However, it is important to separate ideas from the people who hold them. Even though some of the ideas I am critical of are held dear by some people, they are still ideas. In much the same way that religious people say they “hate the sin, but love the sinner” there are many beliefs I loathe, but still have a deep respect for people who hold them.For instance, take my mom. She’s amazing in every way. She’s been my biggest support my whole entire life. She’s so intelligent, caring and wonderful and I love her so much. The thing is, she’s a follower of alternative medicine, believes in a lot of strange conspiracy theories and I find some of what she believes quite dangerous. I often crack jokes (along with my brother) about her remedies, like suggesting she dip her elbow in apple cider vinegar when she complains of pain or tiredness. These jokes are not meant to hurt her, or be an attack on her. Instead, they are jokes about the ideas she holds. Even though she cherishes these ideas I find incredibly dangerous, I still love and respect her and she loves and respects me, too. It’s not personal.
Another example would be if one of your kids joined a cult. You would likely have a great deal of concern for the safety of your child and would probably criticize the ideas put forth by the cult, but that doesn’t mean you love your child less. It doesn’t mean you’re trying to hurt the child. Of course, the things you say might hurt him or her because they feel so strongly about these ideas, but that doesn’t mean you should stop criticizing the ideas themselves.
When I poke fun of religion, I am often expressing how I truly feel about it. While my true feelings regarding religion may feel like an attack on someone who holds that religion dear, they are not. They are how I feel and I won’t ever pretend I don’t feel that way. I have just as much right to express my feelings about religion as religious people do.
he thing is, my Instagram feed is meant to serve atheists. It’s meant to be a place where atheists can discuss religion and related topics and feel free to express how they really feel about it. Of course, I love it when religious people join us and I love to be challenged, but the ultimate goal of all of my social spaces is to provide a place for atheists to be themselves.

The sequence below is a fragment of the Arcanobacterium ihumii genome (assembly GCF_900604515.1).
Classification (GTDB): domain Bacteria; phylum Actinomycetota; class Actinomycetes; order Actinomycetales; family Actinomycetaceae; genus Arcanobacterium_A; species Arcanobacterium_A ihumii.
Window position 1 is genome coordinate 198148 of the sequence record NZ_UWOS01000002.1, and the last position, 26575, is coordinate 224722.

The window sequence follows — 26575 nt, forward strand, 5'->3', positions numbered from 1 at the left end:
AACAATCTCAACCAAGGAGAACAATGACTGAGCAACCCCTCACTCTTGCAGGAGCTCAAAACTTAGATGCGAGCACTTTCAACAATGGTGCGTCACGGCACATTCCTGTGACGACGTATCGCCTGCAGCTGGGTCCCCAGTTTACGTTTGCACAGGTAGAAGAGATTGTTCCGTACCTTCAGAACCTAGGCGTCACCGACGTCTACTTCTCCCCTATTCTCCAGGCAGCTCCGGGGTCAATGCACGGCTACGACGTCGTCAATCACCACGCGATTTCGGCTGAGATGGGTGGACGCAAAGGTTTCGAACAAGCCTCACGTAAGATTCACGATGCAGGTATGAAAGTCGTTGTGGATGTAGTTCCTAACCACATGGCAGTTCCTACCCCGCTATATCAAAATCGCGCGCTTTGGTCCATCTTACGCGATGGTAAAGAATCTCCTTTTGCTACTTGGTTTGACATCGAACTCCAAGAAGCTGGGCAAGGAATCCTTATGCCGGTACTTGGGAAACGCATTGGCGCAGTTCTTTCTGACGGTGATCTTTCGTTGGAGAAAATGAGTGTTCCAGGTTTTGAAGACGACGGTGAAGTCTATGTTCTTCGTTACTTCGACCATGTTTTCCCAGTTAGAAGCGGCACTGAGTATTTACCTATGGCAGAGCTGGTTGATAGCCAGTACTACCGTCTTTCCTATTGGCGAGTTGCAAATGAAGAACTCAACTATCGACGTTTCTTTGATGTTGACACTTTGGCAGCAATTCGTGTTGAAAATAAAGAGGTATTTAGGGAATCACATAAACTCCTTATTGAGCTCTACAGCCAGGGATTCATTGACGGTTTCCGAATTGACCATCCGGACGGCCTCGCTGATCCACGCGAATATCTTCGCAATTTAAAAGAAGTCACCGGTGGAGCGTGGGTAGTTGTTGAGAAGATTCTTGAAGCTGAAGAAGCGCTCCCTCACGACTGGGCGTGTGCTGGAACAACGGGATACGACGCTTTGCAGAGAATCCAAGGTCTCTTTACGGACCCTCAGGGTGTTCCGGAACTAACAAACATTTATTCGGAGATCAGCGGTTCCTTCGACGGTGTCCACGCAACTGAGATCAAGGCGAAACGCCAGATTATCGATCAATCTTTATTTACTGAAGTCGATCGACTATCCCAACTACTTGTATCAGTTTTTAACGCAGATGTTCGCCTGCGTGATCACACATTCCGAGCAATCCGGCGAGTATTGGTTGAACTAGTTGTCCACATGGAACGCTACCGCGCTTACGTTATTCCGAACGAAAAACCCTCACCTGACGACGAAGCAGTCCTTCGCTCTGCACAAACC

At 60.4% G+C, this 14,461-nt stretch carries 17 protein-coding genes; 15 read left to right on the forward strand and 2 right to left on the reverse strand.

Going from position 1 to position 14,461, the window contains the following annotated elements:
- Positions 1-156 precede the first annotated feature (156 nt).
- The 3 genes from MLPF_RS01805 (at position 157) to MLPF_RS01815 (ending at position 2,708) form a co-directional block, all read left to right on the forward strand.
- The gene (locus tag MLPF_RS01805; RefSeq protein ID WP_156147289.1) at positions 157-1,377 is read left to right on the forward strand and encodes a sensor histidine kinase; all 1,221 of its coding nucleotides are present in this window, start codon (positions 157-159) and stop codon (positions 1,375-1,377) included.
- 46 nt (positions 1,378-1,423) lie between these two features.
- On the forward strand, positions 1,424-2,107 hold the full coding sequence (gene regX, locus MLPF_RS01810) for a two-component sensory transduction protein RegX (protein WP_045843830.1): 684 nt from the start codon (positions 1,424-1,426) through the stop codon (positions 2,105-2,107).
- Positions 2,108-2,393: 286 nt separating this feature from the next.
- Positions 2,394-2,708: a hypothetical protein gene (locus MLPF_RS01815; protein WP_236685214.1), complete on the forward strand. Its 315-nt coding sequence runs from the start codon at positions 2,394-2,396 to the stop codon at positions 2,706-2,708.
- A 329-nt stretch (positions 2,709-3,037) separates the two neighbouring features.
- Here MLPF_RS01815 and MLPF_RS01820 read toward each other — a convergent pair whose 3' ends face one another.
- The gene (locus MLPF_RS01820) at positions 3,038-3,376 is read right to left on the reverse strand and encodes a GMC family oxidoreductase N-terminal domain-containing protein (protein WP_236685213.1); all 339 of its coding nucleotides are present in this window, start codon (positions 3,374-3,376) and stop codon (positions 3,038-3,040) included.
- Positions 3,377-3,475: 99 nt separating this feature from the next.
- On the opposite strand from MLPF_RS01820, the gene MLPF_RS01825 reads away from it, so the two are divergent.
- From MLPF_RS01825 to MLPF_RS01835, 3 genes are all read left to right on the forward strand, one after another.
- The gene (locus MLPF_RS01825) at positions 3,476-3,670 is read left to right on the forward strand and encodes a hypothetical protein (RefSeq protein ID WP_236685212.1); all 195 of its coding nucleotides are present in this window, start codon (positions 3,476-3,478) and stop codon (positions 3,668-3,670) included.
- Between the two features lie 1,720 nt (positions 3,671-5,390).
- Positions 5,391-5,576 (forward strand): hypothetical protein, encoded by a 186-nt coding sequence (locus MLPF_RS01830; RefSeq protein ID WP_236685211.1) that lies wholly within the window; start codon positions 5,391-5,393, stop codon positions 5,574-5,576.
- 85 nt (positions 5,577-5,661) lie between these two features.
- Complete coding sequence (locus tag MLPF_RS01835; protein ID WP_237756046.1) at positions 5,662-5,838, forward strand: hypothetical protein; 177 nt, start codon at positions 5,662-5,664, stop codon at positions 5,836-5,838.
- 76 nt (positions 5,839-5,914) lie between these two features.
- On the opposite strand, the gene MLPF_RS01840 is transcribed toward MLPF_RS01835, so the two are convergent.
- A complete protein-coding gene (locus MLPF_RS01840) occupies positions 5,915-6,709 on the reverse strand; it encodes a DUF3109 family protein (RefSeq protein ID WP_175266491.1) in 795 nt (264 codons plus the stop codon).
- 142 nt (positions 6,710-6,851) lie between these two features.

I also often share posts that I don’t agree with. My captions are usually questions on these posts, asking my audience how they feel about it, because these posts are meant to spark conversation rather than be something I endorse.
The truth is, I think a lot of the things religious people believe in are silly. I also think some of the things religious people believe in are scary. As such, my posts reflect that. However, I do not think religious people are stupid or inferior. I don’t hate religious people or carry any contempt for them. I respect and love many religious people, but I can’t pretend I don’t feel amused, concerned or outright disgusted by some the ideas they hold dear.
I hope this sufficiently answers your questions. I know that someone having such contempt for the ideas that shape your life is not an easy thing to swallow. I appreciate you contacting me in spite of that.
That pretty much sums up my position. No matter how many feelings it hurts, my position on religion will be the same and I will express it until such time someone gives me a good reason to respect it. No, I don’t have much respect for religious ideas because I’ve always been an outsider and it’s always seemed silly, strange and sometimes scary to me.
Even though I should be used to it by now, it always throws me for a loop when a religious person suggests that should I not have anything nice to say about religion, I shouldn’t say anything at all. Imagine if that’s how we’d approached slavery or segregation or child labour? Not all ideas deserve respect. Some ideas deserve to be criticized relentlessly, especially those for which there is no demonstrable reason to believe them. Even more especially those ideas that lead to discrimination, abuse and sometimes even death.
It’s also as if they are suggesting that only believers should be entitled to openly discuss their feelings about religion; that the feelings atheists hold about religion are invalid or less valuable than those of believers. What else can I really say but, too bad? I’m sorry my opinions on religion hurt your feelings but I’m not going to hide them or change them because they do.
What do you think? Do you think atheists have a right to criticize religion openly and even make fun of it? Let me know in the comments!
Image: Creative Commons/Pixabay